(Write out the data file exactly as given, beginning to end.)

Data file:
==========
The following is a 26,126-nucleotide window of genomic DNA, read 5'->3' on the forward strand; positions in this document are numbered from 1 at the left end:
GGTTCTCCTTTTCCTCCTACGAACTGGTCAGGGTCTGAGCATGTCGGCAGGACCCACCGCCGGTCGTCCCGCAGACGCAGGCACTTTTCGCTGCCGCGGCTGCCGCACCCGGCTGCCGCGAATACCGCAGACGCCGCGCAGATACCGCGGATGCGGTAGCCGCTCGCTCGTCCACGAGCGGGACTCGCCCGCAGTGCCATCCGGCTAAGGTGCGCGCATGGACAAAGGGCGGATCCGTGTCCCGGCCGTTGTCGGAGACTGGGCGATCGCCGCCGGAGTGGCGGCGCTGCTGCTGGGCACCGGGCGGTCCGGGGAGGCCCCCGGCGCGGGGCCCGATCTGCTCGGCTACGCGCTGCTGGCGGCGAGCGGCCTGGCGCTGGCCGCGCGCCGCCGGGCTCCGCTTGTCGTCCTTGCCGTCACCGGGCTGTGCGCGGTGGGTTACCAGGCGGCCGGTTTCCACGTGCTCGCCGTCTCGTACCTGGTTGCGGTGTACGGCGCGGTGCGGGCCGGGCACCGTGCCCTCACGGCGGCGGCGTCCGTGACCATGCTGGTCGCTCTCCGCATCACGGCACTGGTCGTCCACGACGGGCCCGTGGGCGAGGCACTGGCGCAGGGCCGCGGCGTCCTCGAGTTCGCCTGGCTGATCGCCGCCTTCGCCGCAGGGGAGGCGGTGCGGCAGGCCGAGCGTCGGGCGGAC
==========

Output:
The following is a 26,126-nucleotide window of genomic DNA, read 5'->3' on the forward strand; positions in this document are numbered from 1 at the left end:
GGTTCTCCTTTTCCTCCTACGAACTGGTCAGGGTCTGAGCATGTCGGCAGGACCCACCGCCGGTCGTCCCGCAGACGCAGGCACTTTTCGCTGCCGCGGCTGCCGCACCCGGCTGCCGCGAATACCGCAGACGCCGCGCAGATACCGCGGATGCGGTAGCCGCTCGCTCGTCCACGAGCGGGACTCGCCCGCAGTGCCATCCGGCTAAGGTGCGCGCATGGACAAAGGGCGGATCCGTGTCCCGGCCGTTGTCGGAGACTGGGCGATCGCCGCCGGAGTGGCGGCGCTGCTGCTGGGCACCGGGCGGTCCGGGGAGGCCCCCGGCGCGGGGCCCGATCTGCTCGGCTACGCGCTGCTGGCGGCGAGCGGCCTGGCGCTGGCCGCGCGCCGCCGGGCTCCGCTTGTCGTCCTTGCCGTCACCGGGCTGTGCGCGGTGGGTTACCAGGCGGCCGGTTTCCACGTGCTCGCCGTCTCGTACCTGGTTGCGGTGTACGGCGCGGTGCGGGCCGGGCACCGTGCCCTCACGGCGGCGGCGTCCGTGACCATGCTGGTCGCTCTCCGCATCACGGCACTGGTCGTCCACGACGGGCCCGTGGGCGAGGCACTGGCGCAGGGCCGCGGCGTCCTCGAGTTCGCCTGGCTGATCGCCGCCTTCGCCGCAGGGGAGGCGGTGCGGCAGGCCGAGCGTCGGGCGGAC